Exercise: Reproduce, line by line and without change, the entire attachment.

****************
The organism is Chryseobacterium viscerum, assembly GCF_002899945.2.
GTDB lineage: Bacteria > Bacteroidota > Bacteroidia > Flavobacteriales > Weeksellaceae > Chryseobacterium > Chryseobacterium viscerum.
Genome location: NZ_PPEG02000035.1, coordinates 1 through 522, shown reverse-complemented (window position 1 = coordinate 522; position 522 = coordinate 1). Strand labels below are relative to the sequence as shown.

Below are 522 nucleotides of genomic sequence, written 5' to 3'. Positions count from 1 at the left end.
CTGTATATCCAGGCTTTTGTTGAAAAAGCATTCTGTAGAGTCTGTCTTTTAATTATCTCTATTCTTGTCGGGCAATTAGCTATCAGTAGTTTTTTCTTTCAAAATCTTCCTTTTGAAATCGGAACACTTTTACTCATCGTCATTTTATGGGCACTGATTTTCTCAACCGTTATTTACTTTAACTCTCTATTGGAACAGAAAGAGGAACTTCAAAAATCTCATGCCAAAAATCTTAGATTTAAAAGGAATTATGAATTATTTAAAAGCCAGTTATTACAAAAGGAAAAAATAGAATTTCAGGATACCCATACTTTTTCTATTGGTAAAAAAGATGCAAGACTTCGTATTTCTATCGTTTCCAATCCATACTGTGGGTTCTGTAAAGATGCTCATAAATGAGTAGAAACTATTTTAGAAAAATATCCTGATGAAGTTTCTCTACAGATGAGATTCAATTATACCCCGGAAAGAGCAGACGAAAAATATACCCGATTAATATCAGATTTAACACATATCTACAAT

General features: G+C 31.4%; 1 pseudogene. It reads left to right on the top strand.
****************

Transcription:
The organism is Chryseobacterium viscerum, assembly GCF_002899945.2.
GTDB lineage: Bacteria > Bacteroidota > Bacteroidia > Flavobacteriales > Weeksellaceae > Chryseobacterium > Chryseobacterium viscerum.
Genome location: NZ_PPEG02000035.1, coordinates 1 through 522, shown reverse-complemented (window position 1 = coordinate 522; position 522 = coordinate 1). Strand labels below are relative to the sequence as shown.

Below are 522 nucleotides of genomic sequence, written 5' to 3'. Positions count from 1 at the left end.
CTGTATATCCAGGCTTTTGTTGAAAAAGCATTCTGTAGAGTCTGTCTTTTAATTATCTCTATTCTTGTCGGGCAATTAGCTATCAGTAGTTTTTTCTTTCAAAATCTTCCTTTTGAAATCGGAACACTTTTACTCATCGTCATTTTATGGGCACTGATTTTCTCAACCGTTATTTACTTTAACTCTCTATTGGAACAGAAAGAGGAACTTCAAAAATCTCATGCCAAAAATCTTAGATTTAAAAGGAATTATGAATTATTTAAAAGCCAGTTATTACAAAAGGAAAAAATAGAATTTCAGGATACCCATACTTTTTCTATTGGTAAAAAAGATGCAAGACTTCGTATTTCTATCGTTTCCAATCCATACTGTGGGTTCTGTAAAGATGCTCATAAATGAGTAGAAACTATTTTAGAAAAATATCCTGATGAAGTTTCTCTACAGATGAGATTCAATTATACCCCGGAAAGAGCAGACGAAAAATATACCCGATTAATATCAGATTTAACACATATCTACAAT

General features: G+C 31.4%; 1 pseudogene. It reads left to right on the top strand.